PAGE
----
Statelessness persists despite the universal right to nationality
Article 15 of the Universal Declaration of Human Rights declares that everyone has a right to nationality and that states have an international obligation to prevent statelessness. Without this right, individuals suffer myriad problems ranging from restricted freedom of movement to difficulties accessing social services. Despite affecting an estimated 12 million people, statelessness remains largely ignored in international affairs. That it persists in the 21st century is anachronistic; although all children have the right to registration at birth, universal birth registration remains unrealised. Discriminatory national legislation and gaps within nationality laws persist in many countries. Moreover, the two international treaties specifically dedicated to the issue of statelessness — the 1954 Convention Relating to the Status of Stateless Persons and the 1961 Convention on the Reduction of Statelessness — remain under-ratified and under-implemented.
The First Global Forum on Statelessness was held recently in The Hague, discussing the issue from a range of perspectives. Volker Türk, the UNHCR’s director of international protection, says that eradicating statelessness in the 21st century is imperative. Despite recent significant achievements in the fight to end statelessness, it remains a reality for millions of people worldwide. In many respects, these individuals fall into a void of non-existence; their lack of recognition amounts to a manifest injustice, an affront to equality and human dignity.
Nils Muižnieks, European commissioner for human rights, calls on nations to collect comprehensive data in order to build an accurate picture of statelessness and identify effective interventions. Muižnieks places particular emphasis on children, identifying them as especially vulnerable. Dedicated to promoting the rights of children, he uses the UN Convention on the Rights of the Child (CRC) as a platform for advocacy. According to Muižnieks, the best solution is for states to grant children (who would otherwise be stateless) nationality upon birth, as this would be consistent with internationally agreed standards.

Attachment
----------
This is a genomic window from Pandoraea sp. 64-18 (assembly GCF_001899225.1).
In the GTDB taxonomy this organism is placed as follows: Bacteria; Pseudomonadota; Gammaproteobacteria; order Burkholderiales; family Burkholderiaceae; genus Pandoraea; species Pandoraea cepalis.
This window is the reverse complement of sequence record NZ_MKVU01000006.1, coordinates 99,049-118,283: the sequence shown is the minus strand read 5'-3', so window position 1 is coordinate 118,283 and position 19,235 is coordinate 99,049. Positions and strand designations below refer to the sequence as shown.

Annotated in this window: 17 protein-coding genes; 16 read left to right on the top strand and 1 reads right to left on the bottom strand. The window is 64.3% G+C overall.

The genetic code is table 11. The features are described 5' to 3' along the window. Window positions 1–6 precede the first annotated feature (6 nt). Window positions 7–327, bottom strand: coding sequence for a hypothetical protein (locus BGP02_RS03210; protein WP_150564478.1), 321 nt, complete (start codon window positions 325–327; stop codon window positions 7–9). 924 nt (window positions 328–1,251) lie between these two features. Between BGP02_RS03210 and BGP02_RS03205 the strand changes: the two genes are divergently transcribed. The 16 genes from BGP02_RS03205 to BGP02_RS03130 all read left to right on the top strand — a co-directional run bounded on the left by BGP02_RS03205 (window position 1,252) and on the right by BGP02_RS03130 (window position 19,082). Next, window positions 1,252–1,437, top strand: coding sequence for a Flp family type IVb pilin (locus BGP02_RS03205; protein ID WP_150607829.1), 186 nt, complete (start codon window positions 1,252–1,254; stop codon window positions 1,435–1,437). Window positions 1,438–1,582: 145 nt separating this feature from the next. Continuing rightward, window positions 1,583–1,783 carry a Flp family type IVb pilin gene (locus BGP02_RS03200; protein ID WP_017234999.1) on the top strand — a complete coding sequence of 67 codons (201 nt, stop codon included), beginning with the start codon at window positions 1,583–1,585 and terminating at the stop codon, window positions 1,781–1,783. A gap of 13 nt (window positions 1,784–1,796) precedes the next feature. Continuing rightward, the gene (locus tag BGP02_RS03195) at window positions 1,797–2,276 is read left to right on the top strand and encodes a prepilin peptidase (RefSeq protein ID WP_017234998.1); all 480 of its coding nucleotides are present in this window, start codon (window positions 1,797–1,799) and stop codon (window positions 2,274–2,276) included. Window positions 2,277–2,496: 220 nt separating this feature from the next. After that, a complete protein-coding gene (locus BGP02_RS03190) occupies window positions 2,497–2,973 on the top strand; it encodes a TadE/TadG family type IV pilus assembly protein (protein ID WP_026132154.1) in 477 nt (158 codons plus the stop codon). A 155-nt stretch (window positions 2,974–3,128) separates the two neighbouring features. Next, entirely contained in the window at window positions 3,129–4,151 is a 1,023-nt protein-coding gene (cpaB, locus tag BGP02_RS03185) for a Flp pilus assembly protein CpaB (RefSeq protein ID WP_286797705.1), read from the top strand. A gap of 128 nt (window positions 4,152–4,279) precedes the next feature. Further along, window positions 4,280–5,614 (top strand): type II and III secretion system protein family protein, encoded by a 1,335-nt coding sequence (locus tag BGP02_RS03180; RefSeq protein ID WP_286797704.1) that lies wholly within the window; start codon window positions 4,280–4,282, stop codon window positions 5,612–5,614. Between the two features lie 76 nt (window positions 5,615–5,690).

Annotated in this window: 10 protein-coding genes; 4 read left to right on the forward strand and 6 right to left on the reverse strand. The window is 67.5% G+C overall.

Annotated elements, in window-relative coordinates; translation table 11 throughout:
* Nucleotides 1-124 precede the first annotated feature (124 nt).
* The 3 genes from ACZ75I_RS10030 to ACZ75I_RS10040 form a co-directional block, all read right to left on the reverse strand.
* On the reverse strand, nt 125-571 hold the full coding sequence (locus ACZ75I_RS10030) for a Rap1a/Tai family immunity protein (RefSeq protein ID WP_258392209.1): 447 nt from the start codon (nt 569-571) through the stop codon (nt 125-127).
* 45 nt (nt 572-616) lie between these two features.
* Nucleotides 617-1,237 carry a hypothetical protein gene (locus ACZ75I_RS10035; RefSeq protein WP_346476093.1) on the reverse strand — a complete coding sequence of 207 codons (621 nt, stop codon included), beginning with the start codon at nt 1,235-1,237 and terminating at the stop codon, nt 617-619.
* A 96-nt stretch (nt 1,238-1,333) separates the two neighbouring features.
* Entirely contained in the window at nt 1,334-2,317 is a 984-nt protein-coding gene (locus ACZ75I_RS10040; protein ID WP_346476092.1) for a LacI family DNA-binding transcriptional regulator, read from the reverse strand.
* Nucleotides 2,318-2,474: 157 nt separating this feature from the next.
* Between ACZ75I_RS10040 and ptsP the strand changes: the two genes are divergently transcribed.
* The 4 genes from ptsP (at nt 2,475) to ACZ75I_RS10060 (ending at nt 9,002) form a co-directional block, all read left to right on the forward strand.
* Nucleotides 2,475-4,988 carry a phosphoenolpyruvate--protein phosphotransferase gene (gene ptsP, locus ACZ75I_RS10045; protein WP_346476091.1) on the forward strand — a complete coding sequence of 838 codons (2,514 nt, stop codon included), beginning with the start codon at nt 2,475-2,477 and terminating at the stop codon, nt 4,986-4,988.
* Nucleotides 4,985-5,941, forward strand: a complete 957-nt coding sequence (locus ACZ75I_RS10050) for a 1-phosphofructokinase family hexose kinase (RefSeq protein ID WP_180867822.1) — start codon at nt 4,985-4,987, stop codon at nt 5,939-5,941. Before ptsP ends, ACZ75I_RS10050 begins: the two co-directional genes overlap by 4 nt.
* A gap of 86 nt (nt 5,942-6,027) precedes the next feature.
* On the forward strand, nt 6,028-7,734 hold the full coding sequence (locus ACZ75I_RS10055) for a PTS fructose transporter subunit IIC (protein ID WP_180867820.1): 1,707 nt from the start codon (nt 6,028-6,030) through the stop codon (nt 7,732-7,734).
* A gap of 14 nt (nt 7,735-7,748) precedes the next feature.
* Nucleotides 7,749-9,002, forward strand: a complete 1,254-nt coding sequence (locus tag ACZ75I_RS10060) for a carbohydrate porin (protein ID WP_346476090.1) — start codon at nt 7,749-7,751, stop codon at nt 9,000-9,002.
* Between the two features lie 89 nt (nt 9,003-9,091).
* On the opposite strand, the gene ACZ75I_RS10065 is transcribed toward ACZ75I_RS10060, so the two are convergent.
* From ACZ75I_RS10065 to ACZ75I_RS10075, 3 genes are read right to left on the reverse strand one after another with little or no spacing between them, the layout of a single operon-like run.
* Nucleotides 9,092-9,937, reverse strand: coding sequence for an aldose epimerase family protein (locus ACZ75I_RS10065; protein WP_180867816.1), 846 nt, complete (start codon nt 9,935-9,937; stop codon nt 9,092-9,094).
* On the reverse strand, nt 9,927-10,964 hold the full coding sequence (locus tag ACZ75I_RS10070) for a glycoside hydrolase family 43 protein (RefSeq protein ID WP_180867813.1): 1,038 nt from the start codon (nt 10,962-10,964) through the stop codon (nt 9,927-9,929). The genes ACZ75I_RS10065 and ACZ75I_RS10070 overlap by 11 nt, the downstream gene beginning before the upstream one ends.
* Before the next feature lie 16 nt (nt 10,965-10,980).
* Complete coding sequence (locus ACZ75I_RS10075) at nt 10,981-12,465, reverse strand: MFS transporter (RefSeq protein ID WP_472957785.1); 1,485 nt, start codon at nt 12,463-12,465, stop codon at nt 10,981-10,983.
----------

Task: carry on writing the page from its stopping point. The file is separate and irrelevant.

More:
No region of the world is immune to statelessness. Whilst common themes exist across the regions, each situation has its own geo-political and demographic peculiarities.
The crisis in Syria has received a lot of international attention; approximately half of Syria’s population is now displaced and at least 3 million refugees have fled the country. Yet a protection gap exists regarding birth registration as, according to UNHCR officials, 77% of Syrian refugee births in Lebanon are unregistered, thus leaving children without proof of parentage, age or nationality status. A particular problem in this context is the discriminatory nature of Syrian law, which requires children to receive nationality paternally; this is at odds with reality as women now head over half of Syrian refugee households. UNHCR officials describe this situation as a recipe for a statelessness epidemic. The Syrian case is illustrative of the cross-cutting nature of statelessness and highlights the urgent need for a holistic approach in addressing this issue.
In Asia the problem stretches across Malaysia, the Philippines, Indonesia, Thailand and Myanmar; it is inter-generational in nature and requires intensive mapping to develop effective solutions. ASEAN could play a critical role. Its committees focusing on the rights of migrant workers, women and children each have an important part to play.